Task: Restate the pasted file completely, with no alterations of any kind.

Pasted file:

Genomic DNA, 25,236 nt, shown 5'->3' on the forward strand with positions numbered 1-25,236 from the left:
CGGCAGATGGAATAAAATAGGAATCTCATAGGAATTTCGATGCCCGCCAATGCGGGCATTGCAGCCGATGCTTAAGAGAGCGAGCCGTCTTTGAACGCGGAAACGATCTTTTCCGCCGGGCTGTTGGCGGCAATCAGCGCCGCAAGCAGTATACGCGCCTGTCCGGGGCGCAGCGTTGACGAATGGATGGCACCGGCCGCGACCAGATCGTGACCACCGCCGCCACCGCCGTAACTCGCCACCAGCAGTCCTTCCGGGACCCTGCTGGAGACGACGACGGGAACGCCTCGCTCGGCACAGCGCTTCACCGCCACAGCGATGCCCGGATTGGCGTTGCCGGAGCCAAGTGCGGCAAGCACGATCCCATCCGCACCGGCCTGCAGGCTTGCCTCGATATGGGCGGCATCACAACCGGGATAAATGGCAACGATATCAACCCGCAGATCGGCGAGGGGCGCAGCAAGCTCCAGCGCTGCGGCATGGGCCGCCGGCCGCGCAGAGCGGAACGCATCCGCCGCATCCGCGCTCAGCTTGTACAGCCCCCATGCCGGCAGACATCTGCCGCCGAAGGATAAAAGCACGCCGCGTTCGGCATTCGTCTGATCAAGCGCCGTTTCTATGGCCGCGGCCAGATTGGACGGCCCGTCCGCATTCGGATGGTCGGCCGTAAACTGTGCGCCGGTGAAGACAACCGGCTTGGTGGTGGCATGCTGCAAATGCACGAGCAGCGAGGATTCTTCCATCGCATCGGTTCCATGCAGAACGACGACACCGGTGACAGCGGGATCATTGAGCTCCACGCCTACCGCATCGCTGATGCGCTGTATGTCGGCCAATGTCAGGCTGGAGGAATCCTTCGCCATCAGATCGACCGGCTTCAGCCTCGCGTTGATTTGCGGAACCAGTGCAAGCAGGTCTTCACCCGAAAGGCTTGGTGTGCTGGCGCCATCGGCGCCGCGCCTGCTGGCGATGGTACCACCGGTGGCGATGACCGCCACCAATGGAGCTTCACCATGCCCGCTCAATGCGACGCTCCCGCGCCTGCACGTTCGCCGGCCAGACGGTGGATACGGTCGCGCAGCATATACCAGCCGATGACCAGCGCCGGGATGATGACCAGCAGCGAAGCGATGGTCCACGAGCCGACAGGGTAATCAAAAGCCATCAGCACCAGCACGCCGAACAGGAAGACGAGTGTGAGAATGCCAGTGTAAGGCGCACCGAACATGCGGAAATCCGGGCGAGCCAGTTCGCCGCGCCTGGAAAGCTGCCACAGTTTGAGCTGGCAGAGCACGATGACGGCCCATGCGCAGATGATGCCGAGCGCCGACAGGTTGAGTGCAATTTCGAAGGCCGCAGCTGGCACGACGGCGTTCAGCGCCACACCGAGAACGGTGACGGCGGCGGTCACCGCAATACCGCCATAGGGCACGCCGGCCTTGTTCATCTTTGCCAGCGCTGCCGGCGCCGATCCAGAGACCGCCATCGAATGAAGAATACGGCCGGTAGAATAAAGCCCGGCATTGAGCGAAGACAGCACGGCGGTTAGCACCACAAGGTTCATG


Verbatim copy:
Genomic DNA, 25,236 nt, shown 5'->3' on the forward strand with positions numbered 1-25,236 from the left:
CGGCAGATGGAATAAAATAGGAATCTCATAGGAATTTCGATGCCCGCCAATGCGGGCATTGCAGCCGATGCTTAAGAGAGCGAGCCGTCTTTGAACGCGGAAACGATCTTTTCCGCCGGGCTGTTGGCGGCAATCAGCGCCGCAAGCAGTATACGCGCCTGTCCGGGGCGCAGCGTTGACGAATGGATGGCACCGGCCGCGACCAGATCGTGACCACCGCCGCCACCGCCGTAACTCGCCACCAGCAGTCCTTCCGGGACCCTGCTGGAGACGACGACGGGAACGCCTCGCTCGGCACAGCGCTTCACCGCCACAGCGATGCCCGGATTGGCGTTGCCGGAGCCAAGTGCGGCAAGCACGATCCCATCCGCACCGGCCTGCAGGCTTGCCTCGATATGGGCGGCATCACAACCGGGATAAATGGCAACGATATCAACCCGCAGATCGGCGAGGGGCGCAGCAAGCTCCAGCGCTGCGGCATGGGCCGCCGGCCGCGCAGAGCGGAACGCATCCGCCGCATCCGCGCTCAGCTTGTACAGCCCCCATGCCGGCAGACATCTGCCGCCGAAGGATAAAAGCACGCCGCGTTCGGCATTCGTCTGATCAAGCGCCGTTTCTATGGCCGCGGCCAGATTGGACGGCCCGTCCGCATTCGGATGGTCGGCCGTAAACTGTGCGCCGGTGAAGACAACCGGCTTGGTGGTGGCATGCTGCAAATGCACGAGCAGCGAGGATTCTTCCATCGCATCGGTTCCATGCAGAACGACGACACCGGTGACAGCGGGATCATTGAGCTCCACGCCTACCGCATCGCTGATGCGCTGTATGTCGGCCAATGTCAGGCTGGAGGAATCCTTCGCCATCAGATCGACCGGCTTCAGCCTCGCGTTGATTTGCGGAACCAGTGCAAGCAGGTCTTCACCCGAAAGGCTTGGTGTGCTGGCGCCATCGGCGCCGCGCCTGCTGGCGATGGTACCACCGGTGGCGATGACCGCCACCAATGGAGCTTCACCATGCCCGCTCAATGCGACGCTCCCGCGCCTGCACGTTCGCCGGCCAGACGGTGGATACGGTCGCGCAGCATATACCAGCCGATGACCAGCGCCGGGATGATGACCAGCAGCGAAGCGATGGTCCACGAGCCGACAGGGTAATCAAAAGCCATCAGCACCAGCACGCCGAACAGGAAGACGAGTGTGAGAATGCCAGTGTAAGGCGCACCGAACATGCGGAAATCCGGGCGAGCCAGTTCGCCGCGCCTGGAAAGCTGCCACAGTTTGAGCTGGCAGAGCACGATGACGGCCCATGCGCAGATGATGCCGAGCGCCGACAGGTTGAGTGCAATTTCGAAGGCCGCAGCTGGCACGACGGCGTTCAGCGCCACACCGAGAACGGTGACGGCGGCGGTCACCGCAATACCGCCATAGGGCACGCCGGCCTTGTTCATCTTTGCCAGCGCTGCCGGCGCCGATCCAGAGACCGCCATCGAATGAAGAATACGGCCGGTAGAATAAAGCCCGGCATTGAGCGAAGACAGCACGGCGGTTAGCACCACAAGGTTCATG